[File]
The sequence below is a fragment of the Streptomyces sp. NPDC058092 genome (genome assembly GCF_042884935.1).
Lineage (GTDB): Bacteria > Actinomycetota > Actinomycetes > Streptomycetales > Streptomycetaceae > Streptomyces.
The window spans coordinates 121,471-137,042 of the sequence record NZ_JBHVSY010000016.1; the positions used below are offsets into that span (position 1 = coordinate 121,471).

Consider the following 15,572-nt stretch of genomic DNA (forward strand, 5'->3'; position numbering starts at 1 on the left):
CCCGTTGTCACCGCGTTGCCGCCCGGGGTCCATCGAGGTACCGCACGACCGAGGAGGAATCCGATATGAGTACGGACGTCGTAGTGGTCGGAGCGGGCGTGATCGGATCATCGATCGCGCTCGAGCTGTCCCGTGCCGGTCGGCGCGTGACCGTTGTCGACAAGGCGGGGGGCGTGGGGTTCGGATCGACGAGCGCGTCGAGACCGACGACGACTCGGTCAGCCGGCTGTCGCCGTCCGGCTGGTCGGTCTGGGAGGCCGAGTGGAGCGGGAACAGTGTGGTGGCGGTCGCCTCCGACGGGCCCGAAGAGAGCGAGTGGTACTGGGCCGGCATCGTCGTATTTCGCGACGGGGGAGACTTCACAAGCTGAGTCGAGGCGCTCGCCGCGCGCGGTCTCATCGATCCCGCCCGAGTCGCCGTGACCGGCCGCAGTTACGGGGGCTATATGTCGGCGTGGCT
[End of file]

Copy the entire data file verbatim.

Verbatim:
The sequence below is a fragment of the Streptomyces sp. NPDC058092 genome (genome assembly GCF_042884935.1).
Lineage (GTDB): Bacteria > Actinomycetota > Actinomycetes > Streptomycetales > Streptomycetaceae > Streptomyces.
The window spans coordinates 121,471-137,042 of the sequence record NZ_JBHVSY010000016.1; the positions used below are offsets into that span (position 1 = coordinate 121,471).

Consider the following 15,572-nt stretch of genomic DNA (forward strand, 5'->3'; position numbering starts at 1 on the left):
CCCGTTGTCACCGCGTTGCCGCCCGGGGTCCATCGAGGTACCGCACGACCGAGGAGGAATCCGATATGAGTACGGACGTCGTAGTGGTCGGAGCGGGCGTGATCGGATCATCGATCGCGCTCGAGCTGTCCCGTGCCGGTCGGCGCGTGACCGTTGTCGACAAGGCGGGGGGCGTGGGGTTCGGATCGACGAGCGCGTCGAGACCGACGACGACTCGGTCAGCCGGCTGTCGCCGTCCGGCTGGTCGGTCTGGGAGGCCGAGTGGAGCGGGAACAGTGTGGTGGCGGTCGCCTCCGACGGGCCCGAAGAGAGCGAGTGGTACTGGGCCGGCATCGTCGTATTTCGCGACGGGGGAGACTTCACAAGCTGAGTCGAGGCGCTCGCCGCGCGCGGTCTCATCGATCCCGCCCGAGTCGCCGTGACCGGCCGCAGTTACGGGGGCTATATGTCGGCGTGGCT